Visualizing laser-induced strain and fracture dynamics in crystals
Laser processing of various solids, specifically crystalline substrates, is an important part of manufacturing electronic devices such as computer chips, solar cells, dielectric substrates for thin films, and microelectromechanical systems.1, 2 Industrial laser users benefit by improving both the throughput and quality of the processing. Some crystalline substrates, however, are difficult to cut because lasers can easily generate cracks and dislocations in single crystals. For example, inside lithium fluoride (LiF) and magnesium oxide (MgO) single crystals, fractures are generated after irradiation with a tightly focused ultrafast laser pulse (see Figure 1).3 This damage changes the mechanical properties of the material, which changes its response to subsequent photoexcitation. Therefore, predicting where laser-induced fractures will form is important for uniform performance when scribing, cutting, or drilling crystalline substrates.
The laser processing community knows little about the short-term changes in materials as cracks and dislocations form, nor do we fully understand which forces induce them. To investigate further, our research team at Kyoto University recently observed strain dynamics in transparent solids using a time-resolved polarization microscope.4, 5 We chose LiF and MgO crystals as model cases to investigate strain and fracture dynamics because these crystals have mechanical properties that are simple to understand.
Our observation method, illustrated in Figure 2(a), uses a 100fs-long laser pulse at 800nm, tightly focused inside a sample, to induce nonlinear photoexcitation only in the focal volume. To obtain time-resolved images, we transmitted a probe pulse through the photoexcited volume from the opposite side. The 400nm probe pulse is a second-harmonic replica of the excitation pulse. In our setup, the transmitted probe light was imaged on a CCD camera. In addition, we placed a quarter waveplate and polarizer in front of the camera, which allows us to analyze polarization changes in the probe pulse. These changes in turn indicate the transient birefringence inside a sample induced by strain around the photoexcited region.
Time-resolved transmission optical microscopy images give us some information about the dynamics. In Figure 2(b), taken 3000ps after photoexcitation by a 2μJ ultrafast laser pulse, the central dark region in the MgO single crystal is the photoexcited material, and the slightly rounded square is a laser-induced stress wave. When we perform the same experiment on a LiF crystal, we observe a stress wave of a similar shape at the same time delay: see Figure 2(c). In addition, we observe the formation of cracks in the directions in the crystal. Although the transmission images show the dynamics of stress waves and crack generation, these images do not provide us with any information about strain or stress.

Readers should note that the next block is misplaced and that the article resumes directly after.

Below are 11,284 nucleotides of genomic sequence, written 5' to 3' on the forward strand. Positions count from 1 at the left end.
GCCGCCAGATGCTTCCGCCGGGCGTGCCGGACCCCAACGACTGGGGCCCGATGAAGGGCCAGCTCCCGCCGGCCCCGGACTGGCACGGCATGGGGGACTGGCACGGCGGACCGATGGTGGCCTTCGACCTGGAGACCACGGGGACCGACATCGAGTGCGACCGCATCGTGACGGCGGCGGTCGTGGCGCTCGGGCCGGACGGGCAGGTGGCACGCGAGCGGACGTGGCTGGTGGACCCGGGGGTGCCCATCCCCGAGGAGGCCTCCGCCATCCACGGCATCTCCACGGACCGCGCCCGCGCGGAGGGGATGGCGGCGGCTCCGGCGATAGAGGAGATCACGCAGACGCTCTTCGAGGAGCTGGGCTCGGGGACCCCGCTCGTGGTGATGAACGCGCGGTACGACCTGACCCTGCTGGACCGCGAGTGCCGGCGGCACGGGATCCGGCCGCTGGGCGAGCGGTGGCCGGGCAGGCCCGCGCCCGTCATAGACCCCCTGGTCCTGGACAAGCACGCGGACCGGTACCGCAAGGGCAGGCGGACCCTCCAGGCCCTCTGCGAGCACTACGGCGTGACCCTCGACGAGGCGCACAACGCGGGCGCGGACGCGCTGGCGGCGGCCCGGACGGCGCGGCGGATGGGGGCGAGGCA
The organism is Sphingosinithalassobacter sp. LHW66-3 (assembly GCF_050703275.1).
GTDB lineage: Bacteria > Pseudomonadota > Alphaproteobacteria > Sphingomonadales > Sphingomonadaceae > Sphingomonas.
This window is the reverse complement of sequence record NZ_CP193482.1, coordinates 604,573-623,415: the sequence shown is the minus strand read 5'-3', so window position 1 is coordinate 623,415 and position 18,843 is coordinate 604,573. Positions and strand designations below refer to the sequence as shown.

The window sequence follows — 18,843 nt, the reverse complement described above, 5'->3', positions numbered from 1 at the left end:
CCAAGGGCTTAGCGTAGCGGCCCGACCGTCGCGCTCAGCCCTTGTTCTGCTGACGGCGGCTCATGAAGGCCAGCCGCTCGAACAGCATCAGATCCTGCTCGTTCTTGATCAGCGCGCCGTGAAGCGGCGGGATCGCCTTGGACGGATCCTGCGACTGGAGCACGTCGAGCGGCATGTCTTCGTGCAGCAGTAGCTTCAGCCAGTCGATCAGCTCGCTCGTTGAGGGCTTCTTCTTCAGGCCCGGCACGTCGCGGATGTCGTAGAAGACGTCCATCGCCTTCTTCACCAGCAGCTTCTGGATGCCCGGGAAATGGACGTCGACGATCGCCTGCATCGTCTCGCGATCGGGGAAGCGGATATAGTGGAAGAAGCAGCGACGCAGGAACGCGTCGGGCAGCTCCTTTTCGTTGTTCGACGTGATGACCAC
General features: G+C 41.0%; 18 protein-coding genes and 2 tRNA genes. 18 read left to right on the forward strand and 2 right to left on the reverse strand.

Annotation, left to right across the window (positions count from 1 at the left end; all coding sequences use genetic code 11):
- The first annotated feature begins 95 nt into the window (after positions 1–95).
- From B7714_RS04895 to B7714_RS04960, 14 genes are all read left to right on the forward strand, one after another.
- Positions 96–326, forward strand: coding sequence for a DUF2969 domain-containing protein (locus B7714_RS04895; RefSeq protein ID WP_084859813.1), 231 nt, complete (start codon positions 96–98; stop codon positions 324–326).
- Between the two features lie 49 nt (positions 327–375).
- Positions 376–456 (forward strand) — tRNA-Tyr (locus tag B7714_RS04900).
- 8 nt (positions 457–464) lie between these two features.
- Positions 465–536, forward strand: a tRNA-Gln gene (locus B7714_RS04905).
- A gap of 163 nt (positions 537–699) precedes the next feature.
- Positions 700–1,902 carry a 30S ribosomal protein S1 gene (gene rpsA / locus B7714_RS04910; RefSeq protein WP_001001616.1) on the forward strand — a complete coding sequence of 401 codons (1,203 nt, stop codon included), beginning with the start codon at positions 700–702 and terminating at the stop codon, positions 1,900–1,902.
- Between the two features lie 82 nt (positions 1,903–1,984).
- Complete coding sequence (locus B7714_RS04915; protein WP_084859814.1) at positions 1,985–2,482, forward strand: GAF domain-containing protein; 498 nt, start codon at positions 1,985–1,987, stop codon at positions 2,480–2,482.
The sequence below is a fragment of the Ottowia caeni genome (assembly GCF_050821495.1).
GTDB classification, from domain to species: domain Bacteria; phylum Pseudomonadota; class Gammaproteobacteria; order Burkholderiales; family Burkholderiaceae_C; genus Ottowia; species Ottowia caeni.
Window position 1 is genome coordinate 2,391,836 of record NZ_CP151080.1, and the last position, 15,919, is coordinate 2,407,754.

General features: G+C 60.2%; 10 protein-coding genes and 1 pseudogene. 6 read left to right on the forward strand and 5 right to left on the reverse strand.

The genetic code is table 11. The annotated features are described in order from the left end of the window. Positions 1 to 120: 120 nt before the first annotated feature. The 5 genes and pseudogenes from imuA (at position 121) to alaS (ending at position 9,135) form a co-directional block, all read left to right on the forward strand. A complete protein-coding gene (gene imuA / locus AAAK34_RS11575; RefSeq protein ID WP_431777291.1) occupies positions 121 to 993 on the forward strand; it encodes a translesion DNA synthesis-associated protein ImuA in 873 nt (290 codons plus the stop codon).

On the other hand, the birefringence images from the time-resolved polarization microscope—see Figure 2(d) and (e)—make visible the transient strain distribution. The birefringence images show not only the primary rounded-square stress wave but also more propagating regions of distributed strain. These secondary stress waves could be responsible for crack formation and propagation because they are located near the crack tips in the LiF crystal. According to our calculation of elastic dynamics, the strain in the secondary stress wave is normal to the propagation direction: see Figure 2(f). This means that the secondary stress wave is probably a major force that tears apart laser-induced cracks.
Stress amplitude can also be estimated from the birefringence images using elastic and photoelastic tensors of the crystals. For example, we estimate that the stress near the crack tip in a LiF crystal is about 1.5GPa at 1000ps, which is large enough to initiate a crack.
In summary, we observed the generation of stress waves and strain distribution after laser irradiation with an ultrafast pulse inside LiF and MgO single crystals using a time-resolved polarization microscope. These time-resolved observations give us a variety of ideas for improving laser machining techniques. Our next goal is to control laser-induced modifications, such as reducing crack generation, by modulating stress distribution. We may be able to achieve this by reducing the magnitude of the stress waves using interference. We have already found that the interference of stress waves disturbs crack propagation under some conditions and promotes it in others.6
Masaaki Sakakura is a program-specific associate professor in the Office of Society-Academia Collaboration for Innovation at Kyoto University. His research targets are the observation of dynamics in laser processing and development of novel laser processing techniques.
Yasuhiko Shimotsuma is an associate professor.
Kazuyuki Hirao is a professor.
Kiyotaka Miura is a professor.